The top law-enforcement official in the country blamed cellphone cameras and the "Ferguson effect" for the increase in violent crime being seen in many cities, the New York Times reports. "I do have a strong sense that some part of the explanation is a chill wind that has blown through American law enforcement over the last year,” FBI director James Comey told the University of Chicago Law School Friday. He said the extra scrutiny on officers following national police brutality scandals is making them less aggressive and emboldening criminals. According to the AP, Comey said officers have told them they are "taunted" by youths with cellphone cameras as soon as they exit their vehicles. "They told me, 'We feel like we're under siege and we don't feel much like getting out of our cars,'" Comey said.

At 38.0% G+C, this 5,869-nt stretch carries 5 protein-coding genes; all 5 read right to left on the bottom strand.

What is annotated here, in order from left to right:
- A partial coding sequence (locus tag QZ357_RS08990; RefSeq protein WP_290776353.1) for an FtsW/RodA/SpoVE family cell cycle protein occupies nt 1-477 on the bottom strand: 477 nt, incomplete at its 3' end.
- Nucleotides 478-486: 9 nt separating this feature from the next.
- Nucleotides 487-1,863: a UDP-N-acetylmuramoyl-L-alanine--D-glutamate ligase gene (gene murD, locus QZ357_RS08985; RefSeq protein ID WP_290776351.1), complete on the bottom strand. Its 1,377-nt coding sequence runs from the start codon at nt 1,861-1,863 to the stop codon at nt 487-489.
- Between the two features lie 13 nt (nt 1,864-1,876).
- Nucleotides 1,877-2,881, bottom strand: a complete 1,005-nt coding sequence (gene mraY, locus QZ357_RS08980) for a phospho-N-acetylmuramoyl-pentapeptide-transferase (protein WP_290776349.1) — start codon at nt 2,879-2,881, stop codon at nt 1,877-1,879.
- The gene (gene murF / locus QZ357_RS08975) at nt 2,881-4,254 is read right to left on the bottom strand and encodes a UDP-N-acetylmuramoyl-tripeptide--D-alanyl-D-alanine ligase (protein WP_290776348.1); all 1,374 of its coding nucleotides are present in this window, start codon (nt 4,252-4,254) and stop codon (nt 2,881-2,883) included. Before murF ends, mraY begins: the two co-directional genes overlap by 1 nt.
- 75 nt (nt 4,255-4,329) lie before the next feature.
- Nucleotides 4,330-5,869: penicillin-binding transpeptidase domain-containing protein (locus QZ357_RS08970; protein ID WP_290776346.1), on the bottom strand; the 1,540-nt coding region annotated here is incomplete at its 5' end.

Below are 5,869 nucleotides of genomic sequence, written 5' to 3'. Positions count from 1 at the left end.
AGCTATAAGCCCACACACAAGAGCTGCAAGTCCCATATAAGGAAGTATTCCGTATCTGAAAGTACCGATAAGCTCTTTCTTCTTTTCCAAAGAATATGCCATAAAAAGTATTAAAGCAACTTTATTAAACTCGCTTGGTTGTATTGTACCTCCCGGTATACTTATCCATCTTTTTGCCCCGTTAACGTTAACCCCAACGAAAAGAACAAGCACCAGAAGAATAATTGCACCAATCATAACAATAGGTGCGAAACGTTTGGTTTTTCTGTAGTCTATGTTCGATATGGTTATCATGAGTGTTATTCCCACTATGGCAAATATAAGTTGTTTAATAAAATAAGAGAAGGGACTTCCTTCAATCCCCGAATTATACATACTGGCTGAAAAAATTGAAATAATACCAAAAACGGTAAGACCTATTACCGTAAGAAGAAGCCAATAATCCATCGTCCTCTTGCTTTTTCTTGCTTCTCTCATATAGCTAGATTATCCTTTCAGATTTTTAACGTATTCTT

Comey said the end result of this fear of being the next YouTube star is that officers spend less time on the streets and don't question suspicious individuals, the Times reports. However, Comey admitted he has no data to back up his claim. According to the AP, he said cheaper heroin, guns, and street gangs getting small could also be contributing the the increases in homicides and shootings in most of America's 50 biggest cities. The Times reports Justice Department officials reacted angrily to Comey's views. The department is putting an emphasis on holding officers accountable for civil-rights violations. And an ACLU spokesperson tells the AP officers should be able to conduct themselves professionally whether they are on camera or not.